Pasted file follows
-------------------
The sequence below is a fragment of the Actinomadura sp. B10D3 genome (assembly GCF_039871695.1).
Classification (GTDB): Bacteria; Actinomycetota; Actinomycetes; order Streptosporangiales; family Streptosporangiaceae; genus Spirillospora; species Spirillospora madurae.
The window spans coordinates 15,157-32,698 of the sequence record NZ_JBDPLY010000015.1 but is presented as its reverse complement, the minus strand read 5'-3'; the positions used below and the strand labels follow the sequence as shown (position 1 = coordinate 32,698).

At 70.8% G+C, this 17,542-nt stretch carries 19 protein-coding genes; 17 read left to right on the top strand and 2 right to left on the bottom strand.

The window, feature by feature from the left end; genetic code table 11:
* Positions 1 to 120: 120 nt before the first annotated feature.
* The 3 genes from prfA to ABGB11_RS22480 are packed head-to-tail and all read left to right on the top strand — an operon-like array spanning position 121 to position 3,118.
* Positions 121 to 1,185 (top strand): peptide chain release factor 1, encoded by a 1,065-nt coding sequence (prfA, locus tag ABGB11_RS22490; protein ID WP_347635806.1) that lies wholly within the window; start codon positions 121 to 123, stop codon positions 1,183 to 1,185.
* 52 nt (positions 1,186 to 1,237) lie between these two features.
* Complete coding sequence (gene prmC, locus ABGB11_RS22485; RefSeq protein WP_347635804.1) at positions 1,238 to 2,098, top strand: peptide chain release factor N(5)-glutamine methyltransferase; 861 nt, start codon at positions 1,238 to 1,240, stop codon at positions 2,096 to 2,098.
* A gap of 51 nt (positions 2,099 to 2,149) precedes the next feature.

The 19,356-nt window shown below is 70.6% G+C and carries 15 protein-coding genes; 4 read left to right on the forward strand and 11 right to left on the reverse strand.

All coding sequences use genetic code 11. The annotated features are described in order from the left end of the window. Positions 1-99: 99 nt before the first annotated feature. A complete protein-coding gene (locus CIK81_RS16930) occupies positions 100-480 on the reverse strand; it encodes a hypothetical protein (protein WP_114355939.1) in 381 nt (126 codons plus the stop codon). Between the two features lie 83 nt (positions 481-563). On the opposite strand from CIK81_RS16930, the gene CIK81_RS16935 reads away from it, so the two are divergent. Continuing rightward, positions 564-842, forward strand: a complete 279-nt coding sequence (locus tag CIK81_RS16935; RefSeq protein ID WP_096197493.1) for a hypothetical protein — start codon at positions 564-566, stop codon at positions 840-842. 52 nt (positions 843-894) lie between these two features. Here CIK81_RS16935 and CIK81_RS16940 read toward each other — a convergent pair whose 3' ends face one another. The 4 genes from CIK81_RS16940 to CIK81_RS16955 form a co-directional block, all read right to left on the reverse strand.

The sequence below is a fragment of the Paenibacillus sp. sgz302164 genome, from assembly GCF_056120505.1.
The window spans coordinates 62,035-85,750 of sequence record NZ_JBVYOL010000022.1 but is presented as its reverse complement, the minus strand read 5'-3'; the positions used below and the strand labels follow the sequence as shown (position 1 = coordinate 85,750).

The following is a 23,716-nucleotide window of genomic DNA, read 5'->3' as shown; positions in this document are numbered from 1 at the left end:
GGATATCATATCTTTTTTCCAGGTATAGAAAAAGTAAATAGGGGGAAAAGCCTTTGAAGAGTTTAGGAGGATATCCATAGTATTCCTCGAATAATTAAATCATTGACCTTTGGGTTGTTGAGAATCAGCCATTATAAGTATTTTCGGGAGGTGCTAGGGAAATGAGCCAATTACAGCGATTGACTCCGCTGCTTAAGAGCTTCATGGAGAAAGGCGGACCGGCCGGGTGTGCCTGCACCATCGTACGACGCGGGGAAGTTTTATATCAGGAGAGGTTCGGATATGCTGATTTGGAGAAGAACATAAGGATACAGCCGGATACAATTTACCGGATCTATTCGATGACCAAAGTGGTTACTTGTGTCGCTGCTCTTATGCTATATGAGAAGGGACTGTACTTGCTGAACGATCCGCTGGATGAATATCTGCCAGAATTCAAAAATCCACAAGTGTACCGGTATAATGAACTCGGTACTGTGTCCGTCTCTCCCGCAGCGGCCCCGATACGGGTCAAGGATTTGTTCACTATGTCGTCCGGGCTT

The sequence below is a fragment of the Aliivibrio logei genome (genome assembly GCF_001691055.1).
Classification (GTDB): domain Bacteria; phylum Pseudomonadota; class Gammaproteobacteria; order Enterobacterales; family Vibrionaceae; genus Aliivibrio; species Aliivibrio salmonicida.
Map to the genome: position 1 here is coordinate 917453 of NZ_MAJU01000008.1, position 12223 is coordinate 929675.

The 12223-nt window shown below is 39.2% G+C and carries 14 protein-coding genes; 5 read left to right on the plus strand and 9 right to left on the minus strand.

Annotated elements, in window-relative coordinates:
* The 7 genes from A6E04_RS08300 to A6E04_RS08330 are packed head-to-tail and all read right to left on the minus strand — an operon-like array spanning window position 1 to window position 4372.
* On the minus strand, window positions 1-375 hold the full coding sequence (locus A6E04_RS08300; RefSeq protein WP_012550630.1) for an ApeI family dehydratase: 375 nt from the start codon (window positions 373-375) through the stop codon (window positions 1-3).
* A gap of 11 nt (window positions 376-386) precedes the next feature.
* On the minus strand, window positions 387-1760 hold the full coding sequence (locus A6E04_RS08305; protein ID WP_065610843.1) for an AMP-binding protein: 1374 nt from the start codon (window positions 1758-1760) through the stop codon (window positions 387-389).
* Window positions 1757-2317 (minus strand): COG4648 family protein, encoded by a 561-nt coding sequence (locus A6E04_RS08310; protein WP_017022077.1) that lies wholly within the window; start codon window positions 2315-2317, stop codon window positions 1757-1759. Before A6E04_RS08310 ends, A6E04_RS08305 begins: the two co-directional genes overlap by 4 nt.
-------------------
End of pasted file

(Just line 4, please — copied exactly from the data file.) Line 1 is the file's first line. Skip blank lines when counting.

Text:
At 70.8% G+C, this 17,542-nt stretch carries 19 protein-coding genes; 17 read left to right on the top strand and 2 right to left on the bottom strand.